I feel that making a collection of images work together is all about the collection being 'greater than the sum of its parts'. It should be cohesive, work together, and feel like it all belongs.

That's why I don't rush home to edit. It's also why I let the images sit for a few weeks after the edit, to see how I feel. Sometimes things I didn't see at the time of the edit start to grate. I may be aware that something feels 'on edge' about a particular image, and that's often the sign that it either doesn't fit the collection, or requires further adjustment.....

I'm off to take a break now.

Vågspollen & Uttakleiv, Lofoten

I'm just getting a chance to sit down and go over all the new images I've shot since December. For those of you who haven't been following me, I spent a while in Lofoten, Norway this December shooting, followed by a trip to Iceland. I've got around 70 rolls of film to go through. Here are som of the first I've looked at, and thought it would be nice to share a scene with you :-)

I think these are only preliminary edits. I don't think I've found my 'flow' yet. I sometimes find when it comes to getting back to editing work, it takes me a while to reach a space in my head where I'm at ease with what I'm doing, and I feel I'm building something that fits my mood of how I felt at the time I was on location. Sometimes the edits drive me, and other times I drive the editing. I'm sure it will all settle down in a day or so.

I've spent quite a while in the cold this past few months, and there are still a few more trips to come that will require me hanging around in the white, minus stuff for a while too. Vågspollen is a beautiful place and I had to climb down from the road to the waters edge to get this shot.

I've seen quite a few images mangled by using the Hasselblad - the film backs do not perform in the cold and tend to slip. I've learned the hard way that I need to check the film has wound on fully (it will still take the image, as it's like a clutch that is slipping), and simply give the winder a little help by moving on the film a little bit manually until it reaches the next counter position.

One has to ask - why does each piece of equipment have a 'gotcha' feature or in the case of the Hasselblad system 'gotcha feature set' built in? Only by using the stuff for long enough can you get familiar and overcome the quirks of a system.

I'll be back to show you some more images over the next few weeks I'm sure, as I continue to work my way through the backlog :-)

Moods and Light... Cont

I'm just back home from Norway, and I found it colder here in Edinburgh than I did in Lofoten. We had no storms while I was there, but that doesn't mean that Lofoten escaped some of the mad weather we've experienced lately. There is a lot of damage to the coast line, and some of the beautiful little red huts (Rorbu), have been damaged.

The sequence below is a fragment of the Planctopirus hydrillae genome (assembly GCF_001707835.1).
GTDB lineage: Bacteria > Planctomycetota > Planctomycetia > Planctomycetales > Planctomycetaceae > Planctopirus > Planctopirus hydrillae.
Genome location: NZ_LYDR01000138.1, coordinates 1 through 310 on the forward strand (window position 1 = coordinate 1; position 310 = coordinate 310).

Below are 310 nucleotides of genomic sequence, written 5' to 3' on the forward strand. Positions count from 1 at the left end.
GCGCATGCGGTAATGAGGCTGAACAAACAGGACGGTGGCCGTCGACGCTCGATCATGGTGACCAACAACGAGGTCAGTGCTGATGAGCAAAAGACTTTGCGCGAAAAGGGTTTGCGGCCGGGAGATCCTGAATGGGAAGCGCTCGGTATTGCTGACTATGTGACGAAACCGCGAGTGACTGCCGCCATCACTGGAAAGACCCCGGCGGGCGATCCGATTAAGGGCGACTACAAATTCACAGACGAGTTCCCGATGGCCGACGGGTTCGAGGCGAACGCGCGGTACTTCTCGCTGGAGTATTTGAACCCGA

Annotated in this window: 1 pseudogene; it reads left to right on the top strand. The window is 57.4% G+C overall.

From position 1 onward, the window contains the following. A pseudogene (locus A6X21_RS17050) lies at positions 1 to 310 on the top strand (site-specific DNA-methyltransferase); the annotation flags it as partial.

I'm glad I went to Lofoten this December. Each day was completely different in light levels, and this made a big impact on my mood each day. I know we respond to light in lots of ways, and we often express how we receive light by our own moods.

Some days were filled with gorgeous pink hues, that lit up the newly arrived snow. The locals told me that if it weren't for the recent snow, the days would be very dark indeed. The snow provides reflection of light and coupled with a cloudy sky, the light bounces around the landscape. I certainly noticed this, because the first few days there were so dark, miserable even, and I really felt as if was going to be a very long week in Lofoten. When the snow arrived, along with clearer skies, I found the day was so much brighter. But when I say brighter, it was still at the brightness level of dusk or dawn... yes, my eyes had become accustomed to experiencing low light, so any conditions where I saw colour or something that suggested 'white', gave me a heightened sense of contrast, but I knew that the new contrast levels I was experiencing each day were considerably lower than those I'd see normally.

By Wednesday, the sun was no long rising above the horizon, and therefore, it never set too. I had wondered how the light levels would be affected, and thought I would experience a constant twilight of extreme low light levels, but this too, did not happen.

In short, I felt this week was extremely productive and a great way to shoot the most beautiful parts of the day: Imagine a day where sunrise and sunset are separated by an hour or so, or in some cases, it seems that the entire day from 11am to 2pm is on constant long sunrise-set !

So I'm home for a week, but will be off to Iceland later this month, to catch up on some more shooting there.